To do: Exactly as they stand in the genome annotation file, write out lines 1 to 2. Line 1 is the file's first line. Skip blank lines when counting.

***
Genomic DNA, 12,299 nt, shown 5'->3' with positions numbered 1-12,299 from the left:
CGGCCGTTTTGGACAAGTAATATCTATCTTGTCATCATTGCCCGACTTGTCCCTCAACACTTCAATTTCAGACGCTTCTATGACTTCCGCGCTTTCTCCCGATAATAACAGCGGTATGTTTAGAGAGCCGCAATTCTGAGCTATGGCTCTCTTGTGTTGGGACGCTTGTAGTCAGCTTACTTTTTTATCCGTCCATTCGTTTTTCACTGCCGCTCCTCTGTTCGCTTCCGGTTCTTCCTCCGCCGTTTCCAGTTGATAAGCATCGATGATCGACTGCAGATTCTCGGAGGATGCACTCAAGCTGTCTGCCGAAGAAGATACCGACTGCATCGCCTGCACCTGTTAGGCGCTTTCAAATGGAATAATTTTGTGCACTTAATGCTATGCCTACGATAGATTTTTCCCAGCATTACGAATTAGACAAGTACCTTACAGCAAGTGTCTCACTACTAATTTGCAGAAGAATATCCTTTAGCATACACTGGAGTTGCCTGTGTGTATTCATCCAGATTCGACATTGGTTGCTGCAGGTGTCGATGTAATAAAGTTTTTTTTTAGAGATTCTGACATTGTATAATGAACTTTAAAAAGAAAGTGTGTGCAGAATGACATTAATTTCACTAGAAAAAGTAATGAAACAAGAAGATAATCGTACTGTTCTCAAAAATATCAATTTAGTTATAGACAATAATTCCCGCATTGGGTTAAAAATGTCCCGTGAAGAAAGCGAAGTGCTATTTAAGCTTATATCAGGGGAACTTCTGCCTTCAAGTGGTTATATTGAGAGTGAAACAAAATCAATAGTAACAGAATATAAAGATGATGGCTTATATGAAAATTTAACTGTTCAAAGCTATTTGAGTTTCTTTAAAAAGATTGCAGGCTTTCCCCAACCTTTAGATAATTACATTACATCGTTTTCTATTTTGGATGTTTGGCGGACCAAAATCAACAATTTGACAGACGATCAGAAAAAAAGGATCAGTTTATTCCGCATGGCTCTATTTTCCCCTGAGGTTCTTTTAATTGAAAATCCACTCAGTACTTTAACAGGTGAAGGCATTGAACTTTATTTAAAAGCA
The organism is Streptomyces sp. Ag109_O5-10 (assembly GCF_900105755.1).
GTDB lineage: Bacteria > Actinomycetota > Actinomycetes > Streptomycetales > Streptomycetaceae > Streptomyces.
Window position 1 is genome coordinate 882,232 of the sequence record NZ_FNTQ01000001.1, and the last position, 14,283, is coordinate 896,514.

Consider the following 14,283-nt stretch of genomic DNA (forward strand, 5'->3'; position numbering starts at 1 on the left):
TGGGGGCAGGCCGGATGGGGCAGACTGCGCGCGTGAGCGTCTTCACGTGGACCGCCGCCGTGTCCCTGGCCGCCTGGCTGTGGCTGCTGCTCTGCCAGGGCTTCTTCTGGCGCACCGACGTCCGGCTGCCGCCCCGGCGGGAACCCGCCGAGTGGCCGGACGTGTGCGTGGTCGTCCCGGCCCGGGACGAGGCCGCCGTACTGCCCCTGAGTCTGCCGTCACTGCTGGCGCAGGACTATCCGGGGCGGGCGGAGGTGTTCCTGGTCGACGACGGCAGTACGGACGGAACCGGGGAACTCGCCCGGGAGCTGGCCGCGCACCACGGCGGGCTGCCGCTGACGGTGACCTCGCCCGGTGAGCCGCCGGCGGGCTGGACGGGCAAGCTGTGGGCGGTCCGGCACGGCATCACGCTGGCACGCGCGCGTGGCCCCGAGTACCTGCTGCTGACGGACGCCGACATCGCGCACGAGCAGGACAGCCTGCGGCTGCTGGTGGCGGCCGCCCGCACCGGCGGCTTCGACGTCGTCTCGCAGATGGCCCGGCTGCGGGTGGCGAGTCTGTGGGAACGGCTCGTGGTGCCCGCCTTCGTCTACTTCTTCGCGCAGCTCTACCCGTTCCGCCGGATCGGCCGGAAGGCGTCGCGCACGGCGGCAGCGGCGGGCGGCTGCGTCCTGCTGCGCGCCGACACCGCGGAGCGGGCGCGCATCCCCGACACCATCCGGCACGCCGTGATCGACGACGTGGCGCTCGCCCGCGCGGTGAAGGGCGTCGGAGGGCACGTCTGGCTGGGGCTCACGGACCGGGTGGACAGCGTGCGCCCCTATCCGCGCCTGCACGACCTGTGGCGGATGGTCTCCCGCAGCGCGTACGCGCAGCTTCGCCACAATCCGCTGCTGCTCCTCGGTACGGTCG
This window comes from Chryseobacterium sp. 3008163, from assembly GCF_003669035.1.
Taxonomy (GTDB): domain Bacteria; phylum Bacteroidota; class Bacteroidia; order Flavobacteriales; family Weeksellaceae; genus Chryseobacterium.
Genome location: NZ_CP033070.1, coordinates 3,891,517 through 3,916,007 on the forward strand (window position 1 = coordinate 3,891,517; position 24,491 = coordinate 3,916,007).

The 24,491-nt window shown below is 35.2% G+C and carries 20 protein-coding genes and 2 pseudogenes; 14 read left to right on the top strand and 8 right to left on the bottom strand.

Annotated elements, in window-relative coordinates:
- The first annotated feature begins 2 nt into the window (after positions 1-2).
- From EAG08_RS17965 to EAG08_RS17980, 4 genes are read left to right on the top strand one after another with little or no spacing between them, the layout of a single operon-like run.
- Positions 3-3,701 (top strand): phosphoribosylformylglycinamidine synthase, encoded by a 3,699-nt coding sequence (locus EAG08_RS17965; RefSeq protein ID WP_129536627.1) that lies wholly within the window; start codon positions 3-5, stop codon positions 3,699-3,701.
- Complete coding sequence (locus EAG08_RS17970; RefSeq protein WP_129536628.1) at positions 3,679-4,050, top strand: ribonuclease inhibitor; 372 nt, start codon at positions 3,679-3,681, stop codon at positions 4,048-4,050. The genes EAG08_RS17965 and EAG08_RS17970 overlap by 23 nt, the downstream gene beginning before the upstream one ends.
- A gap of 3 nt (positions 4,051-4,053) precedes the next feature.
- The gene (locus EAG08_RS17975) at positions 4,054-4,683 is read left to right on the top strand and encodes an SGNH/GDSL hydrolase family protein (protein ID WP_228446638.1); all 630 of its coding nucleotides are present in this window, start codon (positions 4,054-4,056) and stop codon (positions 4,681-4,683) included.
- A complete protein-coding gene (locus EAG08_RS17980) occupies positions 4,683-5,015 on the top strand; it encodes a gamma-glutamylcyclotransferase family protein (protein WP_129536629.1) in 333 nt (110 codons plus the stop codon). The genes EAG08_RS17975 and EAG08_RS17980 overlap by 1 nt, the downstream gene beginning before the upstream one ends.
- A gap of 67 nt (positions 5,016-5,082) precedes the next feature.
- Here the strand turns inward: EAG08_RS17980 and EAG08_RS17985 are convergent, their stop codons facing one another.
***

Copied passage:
Genomic DNA, 12,299 nt, shown 5'->3' with positions numbered 1-12,299 from the left:
CGGCCGTTTTGGACAAGTAATATCTATCTTGTCATCATTGCCCGACTTGTCCCTCAACACTTCAATTTCAGACGCTTCTATGACTTCCGCGCTTTCTCCCGATAATAACAGCGGTATGTTTAGAGAGCCGCAATTCTGAGCTATGGCTCTCTTGTGTTGGGACGCTTGTAGTCAGCTTACTTTTTTATCCGTCCATTCGTTTTTCACTGCCGCTCCTCTGTTCGCTTCCGGTTCTTCCTCCGCCGTTTCCAGTTGATAAGCATCGATGATCGACTGCAGATTCTCGGAGGATGCACTCAAGCTGTCTGCCGAAGAAGATACCGACTGCATCGCCTGCACCTGTTAGGCGCTTTCAAATGGAATAATTTTGTGCACTTAATGCTATGCCTACGATAGATTTTTCCCAGCATTACGAATTAGACAAGTACCTTACAGCAAGTGTCTCACTACTAATTTGCAGAAGAATATCCTTTAGCATACACTGGAGTTGCCTGTGTGTATTCATCCAGATTCGACATTGGTTGCTGCAGGTGTCGATGTAATAAAGTTTTTTTTTAGAGATTCTGACATTGTATAATGAACTTTAAAAAGAAAGTGTGTGCAGAATGACATTAATTTCACTAGAAAAAGTAATGAAACAAGAAGATAATCGTACTGTTCTCAAAAATATCAATTTAGTTATAGACAATAATTCCCGCATTGGGTTAAAAATGTCCCGTGAAGAAAGCGAAGTGCTATTTAAGCTTATATCAGGGGAACTTCTGCCTTCAAGTGGTTATATTGAGAGTGAAACAAAATCAATAGTAACAGAATATAAAGATGATGGCTTATATGAAAATTTAACTGTTCAAAGCTATTTGAGTTTCTTTAAAAAGATTGCAGGCTTTCCCCAACCTTTAGATAATTACATTACATCGTTTTCTATTTTGGATGTTTGGCGGACCAAAATCAACAATTTGACAGACGATCAGAAAAAAAGGATCAGTTTATTCCGCATGGCTCTATTTTCCCCTGAGGTTCTTTTAATTGAAAATCCACTCAGTACTTTAACAGGTGAAGGCATTGAACTTTATTTAAAAGCA